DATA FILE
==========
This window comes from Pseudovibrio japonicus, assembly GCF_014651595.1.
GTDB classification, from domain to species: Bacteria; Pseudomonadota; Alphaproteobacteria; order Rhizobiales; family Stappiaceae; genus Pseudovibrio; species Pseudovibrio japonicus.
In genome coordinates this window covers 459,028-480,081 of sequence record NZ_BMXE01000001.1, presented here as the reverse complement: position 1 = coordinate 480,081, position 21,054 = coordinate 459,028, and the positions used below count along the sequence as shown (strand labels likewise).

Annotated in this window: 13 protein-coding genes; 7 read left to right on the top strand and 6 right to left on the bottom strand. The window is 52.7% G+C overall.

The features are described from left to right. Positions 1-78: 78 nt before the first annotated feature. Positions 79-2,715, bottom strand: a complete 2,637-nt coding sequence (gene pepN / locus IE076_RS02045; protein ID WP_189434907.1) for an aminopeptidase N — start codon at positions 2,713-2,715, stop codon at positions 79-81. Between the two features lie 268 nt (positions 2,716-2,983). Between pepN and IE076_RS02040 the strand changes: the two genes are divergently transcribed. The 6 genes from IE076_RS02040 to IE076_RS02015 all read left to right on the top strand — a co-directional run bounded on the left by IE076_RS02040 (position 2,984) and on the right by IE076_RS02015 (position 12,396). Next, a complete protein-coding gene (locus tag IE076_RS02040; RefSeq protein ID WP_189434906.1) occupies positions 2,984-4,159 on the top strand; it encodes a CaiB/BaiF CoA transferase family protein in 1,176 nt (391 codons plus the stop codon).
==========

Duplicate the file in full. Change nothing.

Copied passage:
This window comes from Pseudovibrio japonicus, assembly GCF_014651595.1.
GTDB classification, from domain to species: Bacteria; Pseudomonadota; Alphaproteobacteria; order Rhizobiales; family Stappiaceae; genus Pseudovibrio; species Pseudovibrio japonicus.
In genome coordinates this window covers 459,028-480,081 of sequence record NZ_BMXE01000001.1, presented here as the reverse complement: position 1 = coordinate 480,081, position 21,054 = coordinate 459,028, and the positions used below count along the sequence as shown (strand labels likewise).

Annotated in this window: 13 protein-coding genes; 7 read left to right on the top strand and 6 right to left on the bottom strand. The window is 52.7% G+C overall.

The features are described from left to right. Positions 1-78: 78 nt before the first annotated feature. Positions 79-2,715, bottom strand: a complete 2,637-nt coding sequence (gene pepN / locus IE076_RS02045; protein ID WP_189434907.1) for an aminopeptidase N — start codon at positions 2,713-2,715, stop codon at positions 79-81. Between the two features lie 268 nt (positions 2,716-2,983). Between pepN and IE076_RS02040 the strand changes: the two genes are divergently transcribed. The 6 genes from IE076_RS02040 to IE076_RS02015 all read left to right on the top strand — a co-directional run bounded on the left by IE076_RS02040 (position 2,984) and on the right by IE076_RS02015 (position 12,396). Next, a complete protein-coding gene (locus tag IE076_RS02040; RefSeq protein ID WP_189434906.1) occupies positions 2,984-4,159 on the top strand; it encodes a CaiB/BaiF CoA transferase family protein in 1,176 nt (391 codons plus the stop codon).